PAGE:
PRIMM, Nevada — A windy stretch of the Mojave Desert once roamed by tortoises and coyotes has been transformed by hundreds of thousands of mirrors into the largest solar power plant of its type in the world, a milestone for a growing industry that is testing the balance between wilderness conservation and the pursuit of green energy across the American West.
The Ivanpah Solar Electric Generating System, sprawling across roughly 5 square miles of federal land near the California-Nevada border, formally opened Thursday after years of regulatory and legal tangles ranging from relocating protected tortoises to assessing the impact on Mojave milkweed and other plants.
‘‘The Ivanpah project is a shining example of how America is becoming a world leader in solar energy,’’ Energy Secretary Ernest Moniz said in a statement after attending a dedication ceremony at the site. ‘‘This project shows that building a clean-energy economy creates jobs, curbs greenhouse gas emissions, and fosters American innovation.’’
The $2.2 billion complex of three generating units, owned by NRG Energy Inc., Google Inc., and BrightSource Energy, can produce nearly 400 megawatts — enough power for 140,000 homes. It began making electricity last year.
Larger projects are on the way, but for now, Ivanpah is being described as a marker for the United States’ emerging solar industry. While solar power accounts for less than 1 percent of the nation’s power output, thousands of projects from large, utility-scale plants to small production sites are under construction or being planned, particularly across the sun-drenched Southwest.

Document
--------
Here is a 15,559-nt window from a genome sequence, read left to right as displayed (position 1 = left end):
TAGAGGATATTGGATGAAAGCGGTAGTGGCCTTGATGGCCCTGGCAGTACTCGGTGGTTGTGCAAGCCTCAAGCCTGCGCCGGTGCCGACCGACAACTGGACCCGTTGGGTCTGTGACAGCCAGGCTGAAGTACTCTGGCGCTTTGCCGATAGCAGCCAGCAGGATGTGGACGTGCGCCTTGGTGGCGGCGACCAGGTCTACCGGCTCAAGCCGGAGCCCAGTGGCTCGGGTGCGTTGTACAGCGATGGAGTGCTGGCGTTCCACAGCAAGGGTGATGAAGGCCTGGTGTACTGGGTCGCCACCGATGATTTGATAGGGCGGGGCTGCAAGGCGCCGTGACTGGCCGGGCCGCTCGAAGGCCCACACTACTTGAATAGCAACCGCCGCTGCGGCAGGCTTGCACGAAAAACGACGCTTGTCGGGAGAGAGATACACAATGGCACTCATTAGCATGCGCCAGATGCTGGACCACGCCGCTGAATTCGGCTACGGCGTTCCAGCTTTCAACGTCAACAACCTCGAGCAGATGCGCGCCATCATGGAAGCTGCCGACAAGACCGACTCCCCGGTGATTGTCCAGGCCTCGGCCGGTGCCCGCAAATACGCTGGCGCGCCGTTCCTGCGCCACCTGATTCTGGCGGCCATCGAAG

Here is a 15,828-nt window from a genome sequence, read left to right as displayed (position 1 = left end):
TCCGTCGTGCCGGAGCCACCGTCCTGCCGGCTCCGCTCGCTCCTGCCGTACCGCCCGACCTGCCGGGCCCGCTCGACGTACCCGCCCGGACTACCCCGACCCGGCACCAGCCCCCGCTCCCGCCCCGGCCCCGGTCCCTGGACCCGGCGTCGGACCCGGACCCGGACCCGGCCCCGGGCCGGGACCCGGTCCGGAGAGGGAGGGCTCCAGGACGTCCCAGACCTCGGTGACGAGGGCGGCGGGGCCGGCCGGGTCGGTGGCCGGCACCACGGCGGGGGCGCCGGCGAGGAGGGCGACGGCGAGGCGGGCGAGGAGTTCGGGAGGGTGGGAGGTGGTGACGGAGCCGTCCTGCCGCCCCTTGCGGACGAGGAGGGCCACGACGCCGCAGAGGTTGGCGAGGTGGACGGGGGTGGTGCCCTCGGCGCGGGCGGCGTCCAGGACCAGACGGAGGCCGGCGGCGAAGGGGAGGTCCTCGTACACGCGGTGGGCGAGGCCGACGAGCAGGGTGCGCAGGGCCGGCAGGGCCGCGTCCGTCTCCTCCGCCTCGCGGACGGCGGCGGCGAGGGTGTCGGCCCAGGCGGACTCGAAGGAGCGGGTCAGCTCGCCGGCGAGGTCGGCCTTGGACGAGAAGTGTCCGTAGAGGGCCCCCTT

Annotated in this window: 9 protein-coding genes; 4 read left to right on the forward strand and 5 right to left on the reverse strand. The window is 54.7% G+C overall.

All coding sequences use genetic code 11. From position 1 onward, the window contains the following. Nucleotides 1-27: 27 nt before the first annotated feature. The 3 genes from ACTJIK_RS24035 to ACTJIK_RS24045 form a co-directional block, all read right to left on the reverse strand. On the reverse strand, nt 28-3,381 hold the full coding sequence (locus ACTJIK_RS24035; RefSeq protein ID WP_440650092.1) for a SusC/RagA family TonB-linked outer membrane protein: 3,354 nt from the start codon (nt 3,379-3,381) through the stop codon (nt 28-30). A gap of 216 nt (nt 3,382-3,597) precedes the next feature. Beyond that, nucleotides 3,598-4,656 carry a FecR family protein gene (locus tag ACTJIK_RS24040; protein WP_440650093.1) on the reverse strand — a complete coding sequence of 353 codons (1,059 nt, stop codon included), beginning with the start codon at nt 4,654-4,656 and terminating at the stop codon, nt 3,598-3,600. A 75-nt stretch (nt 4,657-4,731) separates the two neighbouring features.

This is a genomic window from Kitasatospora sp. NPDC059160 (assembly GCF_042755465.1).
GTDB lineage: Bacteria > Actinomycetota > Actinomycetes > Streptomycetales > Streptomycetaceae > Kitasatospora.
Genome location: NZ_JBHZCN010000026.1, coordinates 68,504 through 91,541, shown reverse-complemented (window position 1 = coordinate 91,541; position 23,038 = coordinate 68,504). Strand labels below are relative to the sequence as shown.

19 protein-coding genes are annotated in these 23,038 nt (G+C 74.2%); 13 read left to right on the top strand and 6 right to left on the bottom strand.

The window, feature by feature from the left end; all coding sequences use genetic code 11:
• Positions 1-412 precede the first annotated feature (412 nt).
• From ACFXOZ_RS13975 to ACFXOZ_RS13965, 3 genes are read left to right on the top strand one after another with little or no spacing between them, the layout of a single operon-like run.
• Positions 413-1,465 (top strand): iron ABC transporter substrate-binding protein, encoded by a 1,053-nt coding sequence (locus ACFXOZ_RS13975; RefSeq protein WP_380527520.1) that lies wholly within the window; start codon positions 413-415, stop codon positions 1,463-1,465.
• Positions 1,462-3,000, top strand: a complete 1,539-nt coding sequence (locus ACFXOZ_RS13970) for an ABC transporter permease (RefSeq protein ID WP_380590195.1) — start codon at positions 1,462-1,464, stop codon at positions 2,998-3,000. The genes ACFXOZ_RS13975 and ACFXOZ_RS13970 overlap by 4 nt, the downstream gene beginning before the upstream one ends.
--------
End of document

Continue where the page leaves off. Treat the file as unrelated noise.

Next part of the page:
The plant’s dedication comes as the government continues to push for development of greener, cleaner power.
President Obama has mounted a second-term drive to combat climate change, proposing first-ever limits on carbon pollution from new and existing power plants. His plan aims to help move the nation from a coal-and-oil dependent past into a future fired by wind and solar power, nuclear energy, and natural gas.
Ivanpah can be seen as a success story and a cautionary tale, highlighting the inevitable trade-offs between the need for cleaner power and the loss of fragile, open land. Government documents show dozens of dead birds from sparrows to hawks have been found on the site, some with melted feathers. The suspected causes of death include collisions with mirrors and scorching.
In 2012, the federal government established 17 ‘‘solar energy zones’’ to direct development to land it has identified as having fewer wildlife and natural-resource obstacles. The zones comprise about 450 square miles in six states — California, Nevada, Arizona, Utah, Colorado, and New Mexico.